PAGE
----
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Federal budget includes $59.5B in new spending, looks to increase revenue

The three main focuses are the clean economy transition, health care and cost-of-living relief
Deputy Prime Minister and Finance Minister Chrystia Freeland, along with Prime Minister Justin Trudeau, arrive at the Hamilton Convention Centre, in Hamilton, Ont., on Monday, Jan. 23, 2023. THE CANADIAN PRESS/Nick Iwanyshyn

OTTAWA — The federal government announced $59.5 billion of new spending over the next five years as part of a narrowly focused budget that also promises to find savings in the public service and increase tax revenues.  

Finance Minister Chrystia Freeland’s budget tabled in the House of Commons today has three main focuses: the clean economy transition, health care and cost-of-living relief. 

To finance these priorities, the Liberals are promising to find $9.8 billion of savings within the public service. They also are introducing a range of tax measures, including ones aimed at wealthier individuals and corporations, that together would increase revenues by $11.7 billion.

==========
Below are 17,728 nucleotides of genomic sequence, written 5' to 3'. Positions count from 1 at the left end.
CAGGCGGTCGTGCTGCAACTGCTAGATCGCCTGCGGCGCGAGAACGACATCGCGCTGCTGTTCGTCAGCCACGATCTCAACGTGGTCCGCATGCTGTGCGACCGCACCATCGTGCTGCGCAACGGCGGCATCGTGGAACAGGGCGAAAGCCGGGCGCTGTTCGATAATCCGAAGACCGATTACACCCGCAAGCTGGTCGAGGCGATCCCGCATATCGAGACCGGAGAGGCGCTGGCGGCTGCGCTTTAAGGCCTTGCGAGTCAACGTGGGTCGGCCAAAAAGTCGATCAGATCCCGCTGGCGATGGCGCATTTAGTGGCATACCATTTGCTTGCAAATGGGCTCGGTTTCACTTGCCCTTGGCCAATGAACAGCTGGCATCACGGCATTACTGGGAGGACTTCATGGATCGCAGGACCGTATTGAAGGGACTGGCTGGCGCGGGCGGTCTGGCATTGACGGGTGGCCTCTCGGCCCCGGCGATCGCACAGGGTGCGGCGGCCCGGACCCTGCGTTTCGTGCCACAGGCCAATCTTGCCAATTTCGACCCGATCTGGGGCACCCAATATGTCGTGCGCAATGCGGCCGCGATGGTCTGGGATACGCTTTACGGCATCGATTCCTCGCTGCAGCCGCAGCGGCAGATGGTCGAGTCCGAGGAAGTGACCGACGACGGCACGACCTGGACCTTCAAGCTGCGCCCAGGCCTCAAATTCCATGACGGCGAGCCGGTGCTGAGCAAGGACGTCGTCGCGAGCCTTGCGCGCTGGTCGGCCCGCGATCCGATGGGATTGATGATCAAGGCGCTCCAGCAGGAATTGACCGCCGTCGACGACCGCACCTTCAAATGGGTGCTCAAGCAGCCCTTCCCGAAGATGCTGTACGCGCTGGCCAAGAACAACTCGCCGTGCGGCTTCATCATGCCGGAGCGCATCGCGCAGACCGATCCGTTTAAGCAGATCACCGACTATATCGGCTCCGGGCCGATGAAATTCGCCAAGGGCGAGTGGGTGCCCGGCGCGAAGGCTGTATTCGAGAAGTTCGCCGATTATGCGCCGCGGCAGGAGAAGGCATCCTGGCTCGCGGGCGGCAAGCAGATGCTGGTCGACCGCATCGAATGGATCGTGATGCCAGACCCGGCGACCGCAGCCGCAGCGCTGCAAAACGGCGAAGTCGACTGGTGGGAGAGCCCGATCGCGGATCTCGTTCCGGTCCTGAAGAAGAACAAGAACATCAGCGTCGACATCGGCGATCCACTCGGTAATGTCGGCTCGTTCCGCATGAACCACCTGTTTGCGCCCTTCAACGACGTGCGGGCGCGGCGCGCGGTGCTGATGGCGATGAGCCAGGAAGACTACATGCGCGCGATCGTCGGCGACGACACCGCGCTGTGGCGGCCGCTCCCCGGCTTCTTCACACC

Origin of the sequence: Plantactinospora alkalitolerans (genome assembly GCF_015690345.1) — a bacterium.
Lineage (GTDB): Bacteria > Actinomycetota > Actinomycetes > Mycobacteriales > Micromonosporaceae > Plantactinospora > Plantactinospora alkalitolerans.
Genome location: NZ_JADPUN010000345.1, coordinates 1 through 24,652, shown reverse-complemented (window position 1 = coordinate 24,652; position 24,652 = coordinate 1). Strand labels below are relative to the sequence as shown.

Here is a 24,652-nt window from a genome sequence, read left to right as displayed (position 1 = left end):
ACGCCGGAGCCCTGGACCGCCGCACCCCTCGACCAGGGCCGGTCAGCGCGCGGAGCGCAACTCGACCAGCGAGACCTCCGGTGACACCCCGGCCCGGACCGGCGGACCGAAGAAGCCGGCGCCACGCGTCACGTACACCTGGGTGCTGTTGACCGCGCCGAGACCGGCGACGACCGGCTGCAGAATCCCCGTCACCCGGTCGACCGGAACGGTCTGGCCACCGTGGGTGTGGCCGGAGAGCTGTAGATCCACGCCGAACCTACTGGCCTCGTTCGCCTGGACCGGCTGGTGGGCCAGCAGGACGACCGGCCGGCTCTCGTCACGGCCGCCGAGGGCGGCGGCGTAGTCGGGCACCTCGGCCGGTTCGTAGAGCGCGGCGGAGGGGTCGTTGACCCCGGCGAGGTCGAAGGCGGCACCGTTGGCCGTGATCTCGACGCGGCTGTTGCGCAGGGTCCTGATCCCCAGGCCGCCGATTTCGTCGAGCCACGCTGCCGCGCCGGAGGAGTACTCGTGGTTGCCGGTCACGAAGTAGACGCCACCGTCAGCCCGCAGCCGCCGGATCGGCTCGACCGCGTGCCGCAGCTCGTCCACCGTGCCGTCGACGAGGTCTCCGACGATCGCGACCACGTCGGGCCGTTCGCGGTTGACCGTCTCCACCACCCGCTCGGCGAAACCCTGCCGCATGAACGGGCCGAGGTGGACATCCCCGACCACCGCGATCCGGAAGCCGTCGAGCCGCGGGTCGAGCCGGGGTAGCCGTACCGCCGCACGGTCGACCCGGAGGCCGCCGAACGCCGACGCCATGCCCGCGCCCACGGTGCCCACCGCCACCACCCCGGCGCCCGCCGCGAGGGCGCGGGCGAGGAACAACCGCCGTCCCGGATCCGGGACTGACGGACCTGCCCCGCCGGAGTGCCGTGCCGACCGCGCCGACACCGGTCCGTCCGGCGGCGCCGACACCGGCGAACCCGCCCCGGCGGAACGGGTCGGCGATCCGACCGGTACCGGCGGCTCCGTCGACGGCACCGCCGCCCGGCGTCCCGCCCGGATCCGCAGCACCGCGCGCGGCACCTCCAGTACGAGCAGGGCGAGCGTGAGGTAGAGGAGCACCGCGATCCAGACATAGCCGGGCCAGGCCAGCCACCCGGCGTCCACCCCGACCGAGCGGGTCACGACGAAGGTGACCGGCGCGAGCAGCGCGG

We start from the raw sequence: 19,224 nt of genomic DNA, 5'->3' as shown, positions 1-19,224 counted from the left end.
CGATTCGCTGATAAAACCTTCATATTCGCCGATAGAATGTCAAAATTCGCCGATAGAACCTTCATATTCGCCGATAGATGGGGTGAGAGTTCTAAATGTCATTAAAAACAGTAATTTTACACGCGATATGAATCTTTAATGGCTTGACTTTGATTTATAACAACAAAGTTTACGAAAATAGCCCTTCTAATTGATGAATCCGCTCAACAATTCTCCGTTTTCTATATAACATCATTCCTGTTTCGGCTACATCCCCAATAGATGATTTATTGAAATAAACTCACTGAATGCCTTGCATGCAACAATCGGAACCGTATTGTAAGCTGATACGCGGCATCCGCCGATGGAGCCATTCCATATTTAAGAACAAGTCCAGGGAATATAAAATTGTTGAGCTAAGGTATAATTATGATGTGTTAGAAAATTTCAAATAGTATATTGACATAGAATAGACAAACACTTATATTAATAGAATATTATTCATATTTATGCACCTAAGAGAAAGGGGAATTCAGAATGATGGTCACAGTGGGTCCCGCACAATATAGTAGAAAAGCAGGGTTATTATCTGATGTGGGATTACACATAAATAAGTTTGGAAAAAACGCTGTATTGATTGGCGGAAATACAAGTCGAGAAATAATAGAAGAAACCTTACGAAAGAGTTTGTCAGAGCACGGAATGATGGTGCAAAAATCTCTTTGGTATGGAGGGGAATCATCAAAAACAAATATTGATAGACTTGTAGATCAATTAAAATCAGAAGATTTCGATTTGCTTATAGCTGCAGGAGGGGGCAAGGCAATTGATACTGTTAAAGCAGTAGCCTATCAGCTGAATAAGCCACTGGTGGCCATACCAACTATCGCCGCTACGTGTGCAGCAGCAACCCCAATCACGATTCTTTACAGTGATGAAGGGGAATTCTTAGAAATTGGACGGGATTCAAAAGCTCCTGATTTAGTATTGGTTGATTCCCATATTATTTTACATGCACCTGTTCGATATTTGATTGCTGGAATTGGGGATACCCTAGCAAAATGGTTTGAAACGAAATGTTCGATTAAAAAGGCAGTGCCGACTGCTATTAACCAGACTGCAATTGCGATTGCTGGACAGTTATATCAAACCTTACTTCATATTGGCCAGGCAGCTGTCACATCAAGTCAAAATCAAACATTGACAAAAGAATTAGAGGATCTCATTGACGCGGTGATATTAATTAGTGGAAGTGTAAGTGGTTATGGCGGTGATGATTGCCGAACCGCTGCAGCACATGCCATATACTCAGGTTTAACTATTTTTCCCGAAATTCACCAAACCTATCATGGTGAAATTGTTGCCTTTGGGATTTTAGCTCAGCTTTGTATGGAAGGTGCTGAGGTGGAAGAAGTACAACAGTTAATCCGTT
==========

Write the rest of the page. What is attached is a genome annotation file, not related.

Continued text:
The federal deficit is projected to decrease to $14 billion by 2027-28 from $43 billion, while the debt-to-GDP ratio is expected to rise slightly in the coming year before falling to 39.9 per cent in 2027-28, down from 42.4 per cent.

While the Liberals’ budget presents a more restrained approach to finances, the projected deficit is at risk of growing if the promised savings aren’t found and the economy slows more than expected. 

The budget downgrades previous economic forecasts to account for a shallow recession this year, but economists warn a larger downturn could weigh considerably on federal finances.

This report by The Canadian Press was first published March 28, 2023.

The Canadian Press